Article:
Office of Rural Health Helping Veterans Who Live Outside of Urban Settings
An estimated 40% of veterans living in the United States reside in rural areas. Regardless of gender, age or ethnicity, veterans living in rural settings generally find it more difficult to access health care from the Department of Veterans Affairs (VA).
Many simply cannot travel the distance to the closest VA to get the necessary aid. For others requiring specialized care, it simply is not available away from many of the main medical facilities, which are located in major cities. The end result is an unfortunate toll on the rural population.
Without health care, overall poor health prevails among the rural population. Approximately 50% of veterans living in rural areas currently suffer from a “chronic health condition” according to recent estimates.
These health conditions can unfortunately be further complicated in those veterans suffering from post-traumatic stress disorder (PTSD), traumatic brain injuries (TBIs), and depression; all of which are alarmingly common among veterans.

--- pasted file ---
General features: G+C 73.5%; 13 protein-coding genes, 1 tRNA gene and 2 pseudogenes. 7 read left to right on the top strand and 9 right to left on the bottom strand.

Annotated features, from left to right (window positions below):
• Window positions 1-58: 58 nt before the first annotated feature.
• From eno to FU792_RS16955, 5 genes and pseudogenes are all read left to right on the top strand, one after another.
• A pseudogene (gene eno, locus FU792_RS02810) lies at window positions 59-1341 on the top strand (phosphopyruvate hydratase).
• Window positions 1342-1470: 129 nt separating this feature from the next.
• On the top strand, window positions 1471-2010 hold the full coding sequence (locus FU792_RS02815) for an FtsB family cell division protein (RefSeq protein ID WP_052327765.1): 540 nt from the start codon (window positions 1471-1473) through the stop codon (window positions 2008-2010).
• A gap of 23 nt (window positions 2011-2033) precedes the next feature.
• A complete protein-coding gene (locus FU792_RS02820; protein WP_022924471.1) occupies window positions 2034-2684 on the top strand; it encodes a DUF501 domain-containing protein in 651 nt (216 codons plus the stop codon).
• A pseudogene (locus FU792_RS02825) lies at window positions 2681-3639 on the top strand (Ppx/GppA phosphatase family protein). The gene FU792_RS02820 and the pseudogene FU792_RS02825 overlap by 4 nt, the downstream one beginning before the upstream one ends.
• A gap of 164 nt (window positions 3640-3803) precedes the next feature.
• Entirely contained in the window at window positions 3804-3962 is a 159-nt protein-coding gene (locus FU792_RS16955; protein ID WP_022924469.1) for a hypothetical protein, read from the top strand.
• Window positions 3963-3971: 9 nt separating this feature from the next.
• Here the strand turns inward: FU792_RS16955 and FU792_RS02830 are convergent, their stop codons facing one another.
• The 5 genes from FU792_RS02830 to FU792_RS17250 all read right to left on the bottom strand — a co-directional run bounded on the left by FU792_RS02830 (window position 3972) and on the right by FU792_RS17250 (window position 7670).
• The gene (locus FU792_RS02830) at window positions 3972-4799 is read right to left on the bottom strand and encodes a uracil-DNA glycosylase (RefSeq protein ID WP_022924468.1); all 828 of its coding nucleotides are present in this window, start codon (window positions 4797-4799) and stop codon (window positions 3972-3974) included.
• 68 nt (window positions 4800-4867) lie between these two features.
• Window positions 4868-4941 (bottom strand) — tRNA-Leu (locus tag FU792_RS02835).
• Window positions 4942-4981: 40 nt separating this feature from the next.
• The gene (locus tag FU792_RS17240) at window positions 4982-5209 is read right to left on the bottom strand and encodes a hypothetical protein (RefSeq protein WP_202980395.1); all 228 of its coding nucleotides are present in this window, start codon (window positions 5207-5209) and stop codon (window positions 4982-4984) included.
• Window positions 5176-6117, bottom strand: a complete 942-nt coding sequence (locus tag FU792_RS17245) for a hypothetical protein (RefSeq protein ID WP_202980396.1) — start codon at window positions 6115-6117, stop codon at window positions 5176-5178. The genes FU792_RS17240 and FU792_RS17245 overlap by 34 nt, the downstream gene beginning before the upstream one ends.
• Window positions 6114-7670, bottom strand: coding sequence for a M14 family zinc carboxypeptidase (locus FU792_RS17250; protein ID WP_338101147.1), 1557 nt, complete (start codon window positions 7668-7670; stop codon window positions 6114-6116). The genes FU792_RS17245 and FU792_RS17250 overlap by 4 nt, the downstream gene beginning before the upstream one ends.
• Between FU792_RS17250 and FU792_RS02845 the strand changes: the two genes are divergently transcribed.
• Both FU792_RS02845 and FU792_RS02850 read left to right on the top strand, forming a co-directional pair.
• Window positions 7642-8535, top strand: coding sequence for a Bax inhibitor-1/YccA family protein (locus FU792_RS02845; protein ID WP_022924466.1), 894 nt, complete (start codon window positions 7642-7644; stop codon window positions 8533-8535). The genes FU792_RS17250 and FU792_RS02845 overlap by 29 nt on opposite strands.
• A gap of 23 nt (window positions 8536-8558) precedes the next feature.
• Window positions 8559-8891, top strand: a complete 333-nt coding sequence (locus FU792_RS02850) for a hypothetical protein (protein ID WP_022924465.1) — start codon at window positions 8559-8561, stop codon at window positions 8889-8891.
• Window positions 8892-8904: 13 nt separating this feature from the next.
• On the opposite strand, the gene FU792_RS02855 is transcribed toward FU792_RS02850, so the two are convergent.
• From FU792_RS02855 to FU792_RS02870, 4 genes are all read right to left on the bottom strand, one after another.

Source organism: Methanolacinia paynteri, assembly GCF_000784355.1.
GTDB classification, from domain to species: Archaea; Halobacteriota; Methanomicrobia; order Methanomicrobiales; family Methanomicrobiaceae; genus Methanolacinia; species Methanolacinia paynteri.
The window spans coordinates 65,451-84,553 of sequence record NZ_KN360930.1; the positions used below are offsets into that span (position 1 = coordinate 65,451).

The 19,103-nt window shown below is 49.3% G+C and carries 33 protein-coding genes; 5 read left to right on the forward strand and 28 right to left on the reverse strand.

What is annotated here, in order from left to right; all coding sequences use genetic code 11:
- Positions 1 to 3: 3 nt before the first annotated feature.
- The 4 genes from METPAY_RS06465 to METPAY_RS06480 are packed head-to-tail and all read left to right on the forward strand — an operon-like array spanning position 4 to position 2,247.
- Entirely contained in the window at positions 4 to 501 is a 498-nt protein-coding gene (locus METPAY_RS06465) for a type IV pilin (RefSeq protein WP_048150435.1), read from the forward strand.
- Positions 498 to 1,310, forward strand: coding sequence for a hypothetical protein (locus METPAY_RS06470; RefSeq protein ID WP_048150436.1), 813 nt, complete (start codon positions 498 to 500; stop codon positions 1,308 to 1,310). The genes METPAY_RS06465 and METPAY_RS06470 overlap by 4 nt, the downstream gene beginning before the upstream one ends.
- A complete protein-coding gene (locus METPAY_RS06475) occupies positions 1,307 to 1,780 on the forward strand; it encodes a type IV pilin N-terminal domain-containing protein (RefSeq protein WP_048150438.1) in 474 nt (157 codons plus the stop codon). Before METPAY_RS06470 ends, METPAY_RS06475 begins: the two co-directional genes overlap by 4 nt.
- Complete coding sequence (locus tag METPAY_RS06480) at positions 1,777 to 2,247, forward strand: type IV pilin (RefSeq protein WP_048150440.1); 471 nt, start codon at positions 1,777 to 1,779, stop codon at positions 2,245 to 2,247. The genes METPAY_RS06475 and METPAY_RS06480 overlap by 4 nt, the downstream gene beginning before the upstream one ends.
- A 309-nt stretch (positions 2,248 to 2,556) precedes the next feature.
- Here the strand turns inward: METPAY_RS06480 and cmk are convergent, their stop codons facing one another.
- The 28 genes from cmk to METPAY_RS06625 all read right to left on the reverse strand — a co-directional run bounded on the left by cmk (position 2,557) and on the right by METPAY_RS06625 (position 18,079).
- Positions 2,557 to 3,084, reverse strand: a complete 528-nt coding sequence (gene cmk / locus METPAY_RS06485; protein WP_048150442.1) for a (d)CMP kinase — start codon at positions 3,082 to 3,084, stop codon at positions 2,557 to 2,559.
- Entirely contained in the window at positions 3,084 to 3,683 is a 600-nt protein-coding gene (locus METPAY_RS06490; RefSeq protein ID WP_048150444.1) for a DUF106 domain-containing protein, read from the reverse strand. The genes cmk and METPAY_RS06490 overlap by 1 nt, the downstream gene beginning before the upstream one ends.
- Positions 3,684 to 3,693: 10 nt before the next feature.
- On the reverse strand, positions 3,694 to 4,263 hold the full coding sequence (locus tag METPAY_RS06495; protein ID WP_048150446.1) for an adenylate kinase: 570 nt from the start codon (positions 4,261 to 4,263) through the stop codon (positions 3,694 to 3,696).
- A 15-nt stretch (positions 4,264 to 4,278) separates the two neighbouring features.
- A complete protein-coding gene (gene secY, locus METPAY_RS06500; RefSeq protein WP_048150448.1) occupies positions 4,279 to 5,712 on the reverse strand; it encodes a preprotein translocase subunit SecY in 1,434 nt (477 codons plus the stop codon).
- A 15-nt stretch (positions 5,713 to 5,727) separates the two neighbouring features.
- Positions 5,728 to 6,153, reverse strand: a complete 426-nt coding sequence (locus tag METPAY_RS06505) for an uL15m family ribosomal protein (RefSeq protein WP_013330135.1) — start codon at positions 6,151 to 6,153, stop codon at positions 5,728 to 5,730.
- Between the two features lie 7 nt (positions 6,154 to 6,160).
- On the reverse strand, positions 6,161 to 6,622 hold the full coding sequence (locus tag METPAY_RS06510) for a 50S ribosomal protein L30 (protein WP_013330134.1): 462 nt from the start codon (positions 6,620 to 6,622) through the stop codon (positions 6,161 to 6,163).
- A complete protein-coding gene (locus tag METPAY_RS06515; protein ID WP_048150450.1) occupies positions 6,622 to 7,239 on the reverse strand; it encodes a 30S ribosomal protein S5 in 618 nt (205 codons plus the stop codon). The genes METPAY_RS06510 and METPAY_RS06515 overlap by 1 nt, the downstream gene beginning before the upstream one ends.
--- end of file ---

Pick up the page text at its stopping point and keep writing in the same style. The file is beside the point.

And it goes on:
The Office of Rural Health (ORH) was created in 2007 in an effort to bring VA healthcare to those rural veterans who cannot travel to the VA medical centers. The focus of the ORH’s work is “prevention and patient-centered care” so as to be able to tailor the provided healthcare to the needs of the veterans, which includes aging.
The ORH operates toward meeting 6 specific goals so they can provide the best possible healthcare remotely. Although the ORH is providing a valuable service, and has made incredible progress, their mission will not be complete until every rural veteran can access their owed VA health care.